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A bittersweet goodbye

As something of a novice, closeted foodie, I was delighted to discover when I took over the Arts and Entertainment section of the Pique almost three years ago, that I was also inheriting a food column.

As something of a novice, closeted foodie, I was delighted to discover when I took over the Arts and Entertainment section of the Pique almost three years ago, that I was also inheriting a food column. Whistler is home to so many internationally-recognized restaurants and chefs that I immediately knew there would always be something new and interesting to write about: I could explore nutritional issues, write about my own exploits in the kitchen, dig up new recipes... the possibilities seemed endless!

Of course, one of the sweetest parts of this gig is going out to restaurants and actually meeting the people, tasting the food and writing about the meal (I prefer to think of these not as restaurant reviews, but rather, "dining experiences").

And oh, the dining experiences I've had here in Whistler: decadent waffles at Christine's after ripping up the mountain on an ATV; sampling vendors' wares in between sets at the short-lived (but awesome) Pemberton Festival; swank five-course winemakers' dinners at the infamous Araxi; even visiting the home kitchen of a well-respected local chef to learn how to bake bread (from scratch!) with a friend. I've gone behind the scenes with BBQ champs, learned the tricks of making the perfect latte with Whistler's ultimate barista, and had the chance to play judge at an assortment of cocktail and culinary competitions around town. These are just a few of the highlights of my career at the helm of Epicurious.

While the trips to fine dining restaurants have been a definite perk of my job, to tell the truth, my most cherished memories of meals here in Whistler are actually quite simple: they involve a patio, some sweaty, smiling and exhausted friends, draught beer, good tunes and a huge platter of nachos. That's right, nothing beats Whistler's infamous après sessions in my books!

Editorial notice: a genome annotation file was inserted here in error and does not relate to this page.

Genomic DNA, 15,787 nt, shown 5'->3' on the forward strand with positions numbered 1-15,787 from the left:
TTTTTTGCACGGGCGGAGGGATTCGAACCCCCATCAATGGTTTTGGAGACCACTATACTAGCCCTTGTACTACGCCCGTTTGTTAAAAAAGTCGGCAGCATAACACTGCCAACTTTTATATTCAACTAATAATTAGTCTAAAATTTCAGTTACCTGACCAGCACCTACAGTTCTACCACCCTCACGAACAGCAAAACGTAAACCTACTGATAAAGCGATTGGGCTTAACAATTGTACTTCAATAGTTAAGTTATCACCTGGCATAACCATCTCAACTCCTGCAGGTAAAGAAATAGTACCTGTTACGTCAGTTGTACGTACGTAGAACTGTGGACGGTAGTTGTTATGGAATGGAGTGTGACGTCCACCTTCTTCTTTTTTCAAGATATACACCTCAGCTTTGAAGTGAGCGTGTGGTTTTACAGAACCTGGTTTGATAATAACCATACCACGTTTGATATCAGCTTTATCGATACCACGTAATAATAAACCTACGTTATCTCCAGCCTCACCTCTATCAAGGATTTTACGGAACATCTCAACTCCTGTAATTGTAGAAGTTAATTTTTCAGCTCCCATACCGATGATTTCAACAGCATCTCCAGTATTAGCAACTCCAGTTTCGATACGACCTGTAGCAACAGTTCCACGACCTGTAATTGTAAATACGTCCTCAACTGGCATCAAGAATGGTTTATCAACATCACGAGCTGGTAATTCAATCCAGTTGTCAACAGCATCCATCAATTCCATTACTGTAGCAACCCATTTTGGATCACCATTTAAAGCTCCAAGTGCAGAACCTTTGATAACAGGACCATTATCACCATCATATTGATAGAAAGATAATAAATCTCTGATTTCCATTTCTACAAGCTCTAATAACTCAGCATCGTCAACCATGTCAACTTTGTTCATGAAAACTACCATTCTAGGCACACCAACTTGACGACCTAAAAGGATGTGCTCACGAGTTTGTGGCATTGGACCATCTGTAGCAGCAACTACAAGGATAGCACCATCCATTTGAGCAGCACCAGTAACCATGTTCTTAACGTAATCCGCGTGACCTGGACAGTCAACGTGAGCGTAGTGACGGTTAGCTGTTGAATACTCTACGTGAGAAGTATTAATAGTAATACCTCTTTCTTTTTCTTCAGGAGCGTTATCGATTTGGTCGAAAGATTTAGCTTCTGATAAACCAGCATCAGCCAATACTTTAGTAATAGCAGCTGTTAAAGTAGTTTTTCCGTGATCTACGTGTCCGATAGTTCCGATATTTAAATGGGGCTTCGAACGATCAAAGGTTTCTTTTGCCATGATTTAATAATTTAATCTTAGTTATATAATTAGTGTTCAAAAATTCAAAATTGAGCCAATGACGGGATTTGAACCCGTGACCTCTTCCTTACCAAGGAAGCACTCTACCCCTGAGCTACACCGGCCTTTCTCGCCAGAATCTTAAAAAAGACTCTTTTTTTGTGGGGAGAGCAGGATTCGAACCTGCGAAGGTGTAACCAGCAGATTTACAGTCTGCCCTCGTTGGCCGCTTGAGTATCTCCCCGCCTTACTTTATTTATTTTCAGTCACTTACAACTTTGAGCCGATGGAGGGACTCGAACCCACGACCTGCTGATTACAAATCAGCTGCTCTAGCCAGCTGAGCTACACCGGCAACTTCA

Three years into this gig, I'm confident that I've just scratched the surface on the local culinary scene; there are still many tales to be told and characters to be interviewed. But I won't be the one to share these stories with you. I'm sad to say that my time here in Whistler and at the Pique has come to a close, and it's time for me to take on a new challenge! I'm definitely going to miss those beloved après sessions and the good friends that I've raised (many) glasses with along the way.

Before I go, I'd like to share a few thoughts about our local food scene.

In the process of writing this weekly column, I've discovered that there are, in fact, not only talented professional chefs working in kitchens throughout town, but an incredible range of people who are genuinely passionate about feeding this community. The Helmers and Sturdys are just two of many farmers and producers toiling away in the fields up in Pemberton, working hard to make an honest living while providing the means to allow Sea to Sky residents to eat locally. So do it. Visit the farmers markets in the summer and show your support by filling your reusable shopping bag with the fruits of their labour. It might cost a little bit more, but it's worth it, in the long run.

And if you're going to jump on the "eat local" bandwagon, you may as well roll up your sleeves and get a bit dirty with the Whistler Community Services Society's greenhouse program. In one of their four greenhouses, you can grow your own organic herbs and vegetables six months per year (and as an added bonus, 10 per cent of crops harvested are donated to our local food bank).

Cook for yourself as often as possible. It might seem obvious, but eating out costs a lot, and quite frankly, most Whistler residents can't afford it. The vast majority of us are living on a budget, which means we need to stretch a buck. Do that by being smart with your money: create a simple meal plan, stock up at the grocery store and become competent in the kitchen. If you don't know how to cook, learn. WCSS can help: they host Community Kitchens, a workshop program that teaches residents how to prepare healthy and affordable meals.

When you do have the occasion to eat out, make it count. Try and support locally owned businesses, ignore the hype (sometimes the real gems are the completely overlooked "oldies but goodies"), and above all else, don't be afraid to try new things.

By the time you read this column, I'll be making my way over the mountains on my way to the next big adventure, but something tells me that I'll never forget my meals in Whistler. Santé!